With the recent Ebola outbreak fresh on the minds of many, telehealth could be an important solution in the government’s arsenal of tools to quickly and effectively manage a unified and coordinated response to any communicable disease crisis.
Keeping caregivers out of harm’s way as much as humanly possible may reduce the risk of local epidemic complications. We’re working with a well-respected university hospital, which was named HHS partner for education/training in communicable diseases, to help build-out a 3-5 bed communicable disease unit that will include remote control of medication infusion pumps and Philips ventilators. If this type of unit could be established at each of the over 400 hospitals monitored today by eICU centers, the potential impact could be significant.
The likely benefits of these units could be to:
- Minimize caregiver/patient interaction, thereby reducing the chance for disease transmission
- Shorten time that caregivers must wear hot and dehydrating protective clothing to reduce the chance for errors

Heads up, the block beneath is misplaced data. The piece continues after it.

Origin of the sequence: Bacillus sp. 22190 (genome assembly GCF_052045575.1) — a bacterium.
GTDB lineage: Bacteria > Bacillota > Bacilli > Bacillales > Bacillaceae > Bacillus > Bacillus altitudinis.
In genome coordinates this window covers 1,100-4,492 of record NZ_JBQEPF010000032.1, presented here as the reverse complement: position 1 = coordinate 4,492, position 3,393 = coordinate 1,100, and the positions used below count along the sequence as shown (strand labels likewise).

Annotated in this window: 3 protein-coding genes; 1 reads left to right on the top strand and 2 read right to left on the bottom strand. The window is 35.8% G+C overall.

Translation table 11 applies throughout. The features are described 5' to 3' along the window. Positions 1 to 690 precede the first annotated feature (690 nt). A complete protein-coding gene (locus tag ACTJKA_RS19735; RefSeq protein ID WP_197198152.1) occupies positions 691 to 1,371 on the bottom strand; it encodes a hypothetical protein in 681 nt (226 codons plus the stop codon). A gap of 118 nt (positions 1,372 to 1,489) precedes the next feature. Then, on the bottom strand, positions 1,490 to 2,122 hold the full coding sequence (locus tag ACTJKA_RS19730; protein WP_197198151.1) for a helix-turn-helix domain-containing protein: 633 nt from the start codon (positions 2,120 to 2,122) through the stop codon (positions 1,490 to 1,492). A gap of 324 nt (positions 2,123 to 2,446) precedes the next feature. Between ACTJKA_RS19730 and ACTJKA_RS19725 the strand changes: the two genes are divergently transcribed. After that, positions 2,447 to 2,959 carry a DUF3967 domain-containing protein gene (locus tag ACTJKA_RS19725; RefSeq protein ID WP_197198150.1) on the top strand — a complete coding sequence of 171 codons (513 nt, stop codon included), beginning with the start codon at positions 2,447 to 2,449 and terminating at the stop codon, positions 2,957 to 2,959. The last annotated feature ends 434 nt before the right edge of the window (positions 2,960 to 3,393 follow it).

- Use cameras in the ante-room to observe isolation precautions to ensure that staff use proper technique
- Ability to enable loved ones and non-suited personnel to communicate with patients in isolation
- Ability to collect data in near real-time across all isolation units for direct transmission to CDC/NIH
- Provide CDC/NIH remote access into all isolation rooms
We believe that creation of a country-wide set of isolation beds in major metropolitan areas for care of patients with pandemic/epidemic communicable diseases could help aid in the government’s ability to deal with future communicable situations and provide distributed surge capacity for these events.
The opportunities for telehealth are expanding.